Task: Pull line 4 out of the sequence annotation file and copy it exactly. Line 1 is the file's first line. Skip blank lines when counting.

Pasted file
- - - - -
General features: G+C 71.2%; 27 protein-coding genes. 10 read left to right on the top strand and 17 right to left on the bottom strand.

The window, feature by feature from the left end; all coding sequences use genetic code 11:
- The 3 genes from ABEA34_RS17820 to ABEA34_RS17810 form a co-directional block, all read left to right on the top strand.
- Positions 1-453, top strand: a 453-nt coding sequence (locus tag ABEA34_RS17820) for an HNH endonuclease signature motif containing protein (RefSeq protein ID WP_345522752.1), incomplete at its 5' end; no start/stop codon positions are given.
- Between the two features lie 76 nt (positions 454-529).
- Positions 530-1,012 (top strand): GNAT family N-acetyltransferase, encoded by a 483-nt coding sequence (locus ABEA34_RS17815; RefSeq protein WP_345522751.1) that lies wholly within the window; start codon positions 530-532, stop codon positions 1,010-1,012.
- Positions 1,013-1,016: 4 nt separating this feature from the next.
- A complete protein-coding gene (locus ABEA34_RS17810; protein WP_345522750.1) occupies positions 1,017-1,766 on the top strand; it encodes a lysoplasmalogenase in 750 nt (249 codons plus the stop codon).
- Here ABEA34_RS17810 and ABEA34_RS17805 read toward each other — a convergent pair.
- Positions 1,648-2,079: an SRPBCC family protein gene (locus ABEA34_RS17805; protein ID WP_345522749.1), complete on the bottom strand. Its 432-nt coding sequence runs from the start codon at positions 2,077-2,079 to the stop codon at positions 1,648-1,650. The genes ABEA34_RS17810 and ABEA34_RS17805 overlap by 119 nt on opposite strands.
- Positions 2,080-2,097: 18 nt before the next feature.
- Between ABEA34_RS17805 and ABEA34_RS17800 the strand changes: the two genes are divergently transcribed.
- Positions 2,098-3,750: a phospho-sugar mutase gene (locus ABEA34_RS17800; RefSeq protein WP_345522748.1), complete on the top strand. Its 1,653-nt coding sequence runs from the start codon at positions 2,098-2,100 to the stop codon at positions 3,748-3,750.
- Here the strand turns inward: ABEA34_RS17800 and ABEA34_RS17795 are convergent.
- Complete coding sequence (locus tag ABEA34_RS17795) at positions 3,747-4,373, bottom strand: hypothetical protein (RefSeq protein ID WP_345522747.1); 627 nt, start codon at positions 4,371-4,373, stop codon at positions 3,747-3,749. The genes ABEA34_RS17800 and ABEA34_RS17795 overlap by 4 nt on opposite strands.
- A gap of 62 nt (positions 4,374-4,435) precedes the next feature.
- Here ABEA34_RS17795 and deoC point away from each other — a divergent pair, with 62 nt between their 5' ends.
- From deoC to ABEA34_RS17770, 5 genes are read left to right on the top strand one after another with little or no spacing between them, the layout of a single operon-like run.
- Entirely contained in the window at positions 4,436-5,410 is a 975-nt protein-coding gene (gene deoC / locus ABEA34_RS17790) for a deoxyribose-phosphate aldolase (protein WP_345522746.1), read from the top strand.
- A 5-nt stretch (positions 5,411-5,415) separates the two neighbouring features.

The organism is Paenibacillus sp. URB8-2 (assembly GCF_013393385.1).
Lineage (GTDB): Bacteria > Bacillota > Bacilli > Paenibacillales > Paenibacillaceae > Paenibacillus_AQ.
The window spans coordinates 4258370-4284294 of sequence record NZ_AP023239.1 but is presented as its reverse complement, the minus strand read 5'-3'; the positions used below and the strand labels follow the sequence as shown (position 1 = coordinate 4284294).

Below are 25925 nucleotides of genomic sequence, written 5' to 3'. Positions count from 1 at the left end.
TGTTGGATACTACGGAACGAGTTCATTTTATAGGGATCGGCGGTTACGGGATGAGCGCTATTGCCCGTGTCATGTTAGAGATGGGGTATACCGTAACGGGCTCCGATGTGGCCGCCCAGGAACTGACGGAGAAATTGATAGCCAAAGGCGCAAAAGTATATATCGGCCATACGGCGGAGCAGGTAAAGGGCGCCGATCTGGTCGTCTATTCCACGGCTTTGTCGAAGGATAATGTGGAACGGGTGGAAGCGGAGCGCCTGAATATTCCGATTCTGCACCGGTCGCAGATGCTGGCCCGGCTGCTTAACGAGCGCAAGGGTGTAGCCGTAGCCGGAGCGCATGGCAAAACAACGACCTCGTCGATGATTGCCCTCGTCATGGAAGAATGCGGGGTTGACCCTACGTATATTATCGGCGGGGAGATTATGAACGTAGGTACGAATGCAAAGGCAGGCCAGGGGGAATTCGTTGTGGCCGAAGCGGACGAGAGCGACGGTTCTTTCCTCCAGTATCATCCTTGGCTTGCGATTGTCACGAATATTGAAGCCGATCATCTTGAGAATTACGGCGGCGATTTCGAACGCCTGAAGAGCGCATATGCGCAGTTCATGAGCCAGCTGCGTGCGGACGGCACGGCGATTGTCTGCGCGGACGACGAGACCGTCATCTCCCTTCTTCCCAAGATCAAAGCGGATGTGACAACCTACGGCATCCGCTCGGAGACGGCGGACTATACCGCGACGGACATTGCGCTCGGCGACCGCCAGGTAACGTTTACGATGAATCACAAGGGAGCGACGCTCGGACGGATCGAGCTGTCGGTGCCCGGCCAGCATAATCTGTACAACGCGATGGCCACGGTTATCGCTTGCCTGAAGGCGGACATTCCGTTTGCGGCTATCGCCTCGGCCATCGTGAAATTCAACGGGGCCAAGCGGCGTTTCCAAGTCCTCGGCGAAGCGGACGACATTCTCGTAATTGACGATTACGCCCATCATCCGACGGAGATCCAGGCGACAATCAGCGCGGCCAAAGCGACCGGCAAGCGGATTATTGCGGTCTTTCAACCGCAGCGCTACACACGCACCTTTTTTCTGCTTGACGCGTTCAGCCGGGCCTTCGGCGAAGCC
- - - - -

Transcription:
- Positions 1-453, top strand: a 453-nt coding sequence (locus tag ABEA34_RS17820) for an HNH endonuclease signature motif containing protein (RefSeq protein ID WP_345522752.1), incomplete at its 5' end; no start/stop codon positions are given.